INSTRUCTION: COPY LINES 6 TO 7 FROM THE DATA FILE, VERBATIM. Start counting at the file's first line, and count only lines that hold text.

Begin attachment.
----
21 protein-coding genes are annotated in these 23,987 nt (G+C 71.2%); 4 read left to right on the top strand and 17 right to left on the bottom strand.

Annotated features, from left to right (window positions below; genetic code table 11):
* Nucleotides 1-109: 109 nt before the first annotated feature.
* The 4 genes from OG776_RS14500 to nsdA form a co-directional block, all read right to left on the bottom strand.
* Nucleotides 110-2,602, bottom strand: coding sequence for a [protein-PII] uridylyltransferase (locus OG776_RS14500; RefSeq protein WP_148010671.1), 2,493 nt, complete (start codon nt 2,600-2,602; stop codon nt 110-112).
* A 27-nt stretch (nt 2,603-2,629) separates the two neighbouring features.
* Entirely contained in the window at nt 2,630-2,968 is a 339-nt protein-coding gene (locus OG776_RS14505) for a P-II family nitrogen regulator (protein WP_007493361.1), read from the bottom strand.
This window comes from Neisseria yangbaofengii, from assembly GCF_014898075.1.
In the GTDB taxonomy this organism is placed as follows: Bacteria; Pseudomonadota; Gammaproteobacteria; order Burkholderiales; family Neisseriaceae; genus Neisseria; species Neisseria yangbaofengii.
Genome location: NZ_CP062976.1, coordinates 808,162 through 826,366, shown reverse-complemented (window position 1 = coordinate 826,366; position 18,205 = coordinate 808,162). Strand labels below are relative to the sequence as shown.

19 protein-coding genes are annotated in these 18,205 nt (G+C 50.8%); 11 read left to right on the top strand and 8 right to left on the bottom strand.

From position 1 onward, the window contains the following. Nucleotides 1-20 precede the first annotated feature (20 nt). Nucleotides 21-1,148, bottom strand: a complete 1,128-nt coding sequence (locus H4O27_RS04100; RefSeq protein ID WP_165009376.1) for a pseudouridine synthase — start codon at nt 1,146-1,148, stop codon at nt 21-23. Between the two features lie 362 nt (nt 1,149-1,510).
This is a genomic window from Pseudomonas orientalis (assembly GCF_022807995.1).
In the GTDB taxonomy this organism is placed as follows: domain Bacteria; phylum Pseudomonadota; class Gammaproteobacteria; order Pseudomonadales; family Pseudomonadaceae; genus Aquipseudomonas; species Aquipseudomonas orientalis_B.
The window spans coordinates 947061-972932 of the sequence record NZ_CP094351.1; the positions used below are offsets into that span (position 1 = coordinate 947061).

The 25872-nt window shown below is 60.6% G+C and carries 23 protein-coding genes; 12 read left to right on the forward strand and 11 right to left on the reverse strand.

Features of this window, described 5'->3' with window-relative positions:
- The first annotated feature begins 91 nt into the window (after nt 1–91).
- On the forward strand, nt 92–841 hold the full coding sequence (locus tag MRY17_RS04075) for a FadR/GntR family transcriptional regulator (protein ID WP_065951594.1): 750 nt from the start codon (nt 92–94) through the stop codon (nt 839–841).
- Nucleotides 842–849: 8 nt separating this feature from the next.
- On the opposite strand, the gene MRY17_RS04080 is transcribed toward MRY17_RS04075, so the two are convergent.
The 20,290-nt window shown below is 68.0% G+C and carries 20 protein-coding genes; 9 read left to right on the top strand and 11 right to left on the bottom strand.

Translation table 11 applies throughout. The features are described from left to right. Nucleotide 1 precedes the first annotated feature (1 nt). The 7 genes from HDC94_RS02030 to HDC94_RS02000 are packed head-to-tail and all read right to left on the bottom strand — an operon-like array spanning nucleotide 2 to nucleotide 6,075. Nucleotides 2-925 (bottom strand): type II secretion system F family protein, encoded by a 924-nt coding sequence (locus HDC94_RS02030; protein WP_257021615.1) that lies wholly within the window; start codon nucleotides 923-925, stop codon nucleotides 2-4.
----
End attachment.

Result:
* A 27-nt stretch (nt 2,603-2,629) separates the two neighbouring features.
* Entirely contained in the window at nt 2,630-2,968 is a 339-nt protein-coding gene (locus OG776_RS14505) for a P-II family nitrogen regulator (protein WP_007493361.1), read from the bottom strand.